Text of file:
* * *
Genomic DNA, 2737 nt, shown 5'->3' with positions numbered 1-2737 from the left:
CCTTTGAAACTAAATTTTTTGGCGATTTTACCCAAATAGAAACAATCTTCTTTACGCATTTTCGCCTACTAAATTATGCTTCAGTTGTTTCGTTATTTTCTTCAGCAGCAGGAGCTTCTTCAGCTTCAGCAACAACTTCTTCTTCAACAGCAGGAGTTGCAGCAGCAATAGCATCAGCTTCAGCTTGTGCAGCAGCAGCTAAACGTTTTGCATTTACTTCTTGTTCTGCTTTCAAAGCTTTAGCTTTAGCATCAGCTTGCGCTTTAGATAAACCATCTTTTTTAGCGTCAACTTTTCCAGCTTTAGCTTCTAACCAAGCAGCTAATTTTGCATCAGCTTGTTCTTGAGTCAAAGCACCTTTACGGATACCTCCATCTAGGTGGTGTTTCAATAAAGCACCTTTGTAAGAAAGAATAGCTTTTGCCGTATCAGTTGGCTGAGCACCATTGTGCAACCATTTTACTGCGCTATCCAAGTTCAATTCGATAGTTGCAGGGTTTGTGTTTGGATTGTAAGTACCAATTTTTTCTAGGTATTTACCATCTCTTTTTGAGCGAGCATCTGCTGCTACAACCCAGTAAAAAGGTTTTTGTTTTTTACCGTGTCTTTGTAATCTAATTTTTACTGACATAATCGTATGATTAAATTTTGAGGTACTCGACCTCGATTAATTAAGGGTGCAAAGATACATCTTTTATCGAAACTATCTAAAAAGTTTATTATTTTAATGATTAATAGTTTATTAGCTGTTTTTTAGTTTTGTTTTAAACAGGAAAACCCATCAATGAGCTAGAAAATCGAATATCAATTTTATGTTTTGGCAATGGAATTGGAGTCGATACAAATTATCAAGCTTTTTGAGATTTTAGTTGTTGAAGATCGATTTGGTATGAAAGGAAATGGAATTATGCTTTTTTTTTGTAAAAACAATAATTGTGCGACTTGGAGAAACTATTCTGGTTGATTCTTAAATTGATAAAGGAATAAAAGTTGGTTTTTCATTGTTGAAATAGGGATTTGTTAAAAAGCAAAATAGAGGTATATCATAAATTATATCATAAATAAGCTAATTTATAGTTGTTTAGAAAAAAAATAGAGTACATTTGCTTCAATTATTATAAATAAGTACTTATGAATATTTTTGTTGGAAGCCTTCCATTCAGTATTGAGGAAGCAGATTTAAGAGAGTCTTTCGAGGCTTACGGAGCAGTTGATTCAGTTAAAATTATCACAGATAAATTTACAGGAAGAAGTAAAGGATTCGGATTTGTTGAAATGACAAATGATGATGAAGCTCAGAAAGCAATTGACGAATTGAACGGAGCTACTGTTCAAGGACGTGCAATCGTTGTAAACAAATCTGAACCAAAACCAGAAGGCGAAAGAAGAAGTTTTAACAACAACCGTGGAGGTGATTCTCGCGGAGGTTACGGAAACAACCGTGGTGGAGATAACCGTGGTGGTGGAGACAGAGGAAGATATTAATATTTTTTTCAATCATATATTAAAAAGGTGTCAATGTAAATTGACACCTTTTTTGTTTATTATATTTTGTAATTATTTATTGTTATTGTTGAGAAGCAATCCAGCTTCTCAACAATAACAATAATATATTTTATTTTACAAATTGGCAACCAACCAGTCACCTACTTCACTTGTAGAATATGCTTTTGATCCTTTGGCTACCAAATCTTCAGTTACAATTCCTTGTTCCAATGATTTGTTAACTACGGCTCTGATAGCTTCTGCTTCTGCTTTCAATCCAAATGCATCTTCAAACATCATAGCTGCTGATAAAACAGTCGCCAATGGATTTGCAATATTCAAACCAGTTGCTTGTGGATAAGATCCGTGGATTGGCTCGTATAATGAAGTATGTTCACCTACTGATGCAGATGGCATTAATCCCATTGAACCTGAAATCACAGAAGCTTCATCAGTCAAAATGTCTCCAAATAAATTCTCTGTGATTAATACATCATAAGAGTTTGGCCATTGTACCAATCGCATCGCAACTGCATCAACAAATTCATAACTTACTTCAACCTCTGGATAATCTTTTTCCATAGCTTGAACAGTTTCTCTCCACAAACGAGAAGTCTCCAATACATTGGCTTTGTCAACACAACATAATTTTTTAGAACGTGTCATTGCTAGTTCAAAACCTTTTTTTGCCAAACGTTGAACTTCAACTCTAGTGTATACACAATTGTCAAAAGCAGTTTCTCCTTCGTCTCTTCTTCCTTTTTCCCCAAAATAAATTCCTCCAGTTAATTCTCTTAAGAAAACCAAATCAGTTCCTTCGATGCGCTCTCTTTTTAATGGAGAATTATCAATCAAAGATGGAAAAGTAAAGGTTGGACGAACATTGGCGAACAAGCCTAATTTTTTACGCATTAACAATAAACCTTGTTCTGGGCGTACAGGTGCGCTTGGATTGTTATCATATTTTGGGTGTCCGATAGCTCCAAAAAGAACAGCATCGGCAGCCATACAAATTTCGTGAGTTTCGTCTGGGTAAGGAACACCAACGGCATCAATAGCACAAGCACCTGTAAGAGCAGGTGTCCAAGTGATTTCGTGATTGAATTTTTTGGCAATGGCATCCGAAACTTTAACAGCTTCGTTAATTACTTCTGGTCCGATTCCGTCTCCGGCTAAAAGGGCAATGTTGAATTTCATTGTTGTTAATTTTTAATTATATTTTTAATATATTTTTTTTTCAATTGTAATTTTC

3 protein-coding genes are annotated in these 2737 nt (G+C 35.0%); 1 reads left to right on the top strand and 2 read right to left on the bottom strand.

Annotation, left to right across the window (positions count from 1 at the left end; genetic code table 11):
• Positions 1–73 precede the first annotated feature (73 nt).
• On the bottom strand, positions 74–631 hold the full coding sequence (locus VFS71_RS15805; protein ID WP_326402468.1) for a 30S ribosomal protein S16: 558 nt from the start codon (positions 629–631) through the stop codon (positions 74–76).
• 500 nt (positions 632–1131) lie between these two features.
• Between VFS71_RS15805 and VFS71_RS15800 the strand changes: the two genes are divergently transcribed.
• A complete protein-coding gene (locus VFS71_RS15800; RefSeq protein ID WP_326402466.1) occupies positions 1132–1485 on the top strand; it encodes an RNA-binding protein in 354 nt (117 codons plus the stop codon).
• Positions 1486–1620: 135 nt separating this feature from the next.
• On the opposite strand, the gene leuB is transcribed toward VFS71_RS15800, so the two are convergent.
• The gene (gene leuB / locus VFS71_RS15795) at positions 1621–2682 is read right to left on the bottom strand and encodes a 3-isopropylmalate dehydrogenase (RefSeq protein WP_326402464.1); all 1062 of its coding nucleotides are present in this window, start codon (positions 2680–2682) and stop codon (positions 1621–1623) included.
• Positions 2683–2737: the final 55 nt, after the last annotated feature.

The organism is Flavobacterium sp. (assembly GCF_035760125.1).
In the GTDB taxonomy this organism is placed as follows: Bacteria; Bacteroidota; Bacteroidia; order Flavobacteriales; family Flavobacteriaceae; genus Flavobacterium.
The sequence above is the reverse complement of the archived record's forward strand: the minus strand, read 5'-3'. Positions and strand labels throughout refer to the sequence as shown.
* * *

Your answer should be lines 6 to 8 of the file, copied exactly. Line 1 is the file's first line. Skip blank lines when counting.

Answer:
• On the bottom strand, positions 74–631 hold the full coding sequence (locus VFS71_RS15805; protein ID WP_326402468.1) for a 30S ribosomal protein S16: 558 nt from the start codon (positions 629–631) through the stop codon (positions 74–76).
• 500 nt (positions 632–1131) lie between these two features.
• Between VFS71_RS15805 and VFS71_RS15800 the strand changes: the two genes are divergently transcribed.